James Beddome

Winnipeg, March 21, 2016: A Green government would introduce a comprehensive Climate Change Action Plan to reduce green house gas (GHG) emissions and create thousands of jobs, said Green Party leader James Beddome.

“We propose to spend $166 million per year on measures that will reduce GHG emissions and stimulate the economy,” Beddome said. “Uncontrolled climate change threatens our very existence and we can no longer delay taking action. At the same time, doing our part to meet this threat will stimulate our economy by creating jobs, business opportunities and prosperity.”

The Greens would introduce a $50/tonne carbon tax that would generate approximately $500 million annually. Most of this would be returned to taxpayers in the form of personal income tax reductions ($274 million) or payroll tax cuts ($60 million). The remaining $166 million would be invested in a Climate Change Action Fund that would be used to fund various GHG reduction initiatives.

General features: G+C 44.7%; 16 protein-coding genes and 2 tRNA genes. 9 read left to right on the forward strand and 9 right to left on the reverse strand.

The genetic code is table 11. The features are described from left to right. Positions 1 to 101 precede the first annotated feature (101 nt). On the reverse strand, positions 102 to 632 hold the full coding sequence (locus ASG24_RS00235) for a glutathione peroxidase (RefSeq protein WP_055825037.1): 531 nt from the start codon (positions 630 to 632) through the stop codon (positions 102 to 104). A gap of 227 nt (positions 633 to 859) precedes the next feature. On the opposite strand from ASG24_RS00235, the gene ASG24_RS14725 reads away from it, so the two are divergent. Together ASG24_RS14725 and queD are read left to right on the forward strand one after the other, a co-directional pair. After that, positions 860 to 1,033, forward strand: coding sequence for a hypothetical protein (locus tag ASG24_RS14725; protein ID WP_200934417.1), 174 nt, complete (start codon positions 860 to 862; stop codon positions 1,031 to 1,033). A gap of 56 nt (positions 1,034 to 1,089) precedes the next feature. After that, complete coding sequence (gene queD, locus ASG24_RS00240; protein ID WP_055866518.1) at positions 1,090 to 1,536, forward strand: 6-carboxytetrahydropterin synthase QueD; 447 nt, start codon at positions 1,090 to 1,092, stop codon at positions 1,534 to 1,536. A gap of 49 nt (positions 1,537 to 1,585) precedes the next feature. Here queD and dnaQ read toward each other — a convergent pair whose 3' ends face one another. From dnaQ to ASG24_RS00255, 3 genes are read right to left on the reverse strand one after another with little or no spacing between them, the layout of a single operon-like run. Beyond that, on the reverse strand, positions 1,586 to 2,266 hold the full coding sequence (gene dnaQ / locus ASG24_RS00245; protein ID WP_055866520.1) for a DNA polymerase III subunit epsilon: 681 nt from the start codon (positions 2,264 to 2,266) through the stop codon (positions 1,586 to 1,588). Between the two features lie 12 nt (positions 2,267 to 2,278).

“By reducing personal income taxes and payroll taxes we would be helping Manitobans respond to the higher energy costs that would result from a carbon tax,” Beddome said. “Over time, we would expect Manitobans’ energy expenditures to decline as they insulate their homes and adopt more energy efficient technologies.”

Beddome said that Manitoba’s performance in reducing GHG emissions has been dismal. “Manitoba has the fifth highest per capita emissions in Canada. Greenhouse gas emissions have increased by 14 per cent since 1990 and the NDP has failed to meet any of the targets it has set. Its current plan is vague, poorly designed and inadequately funded.”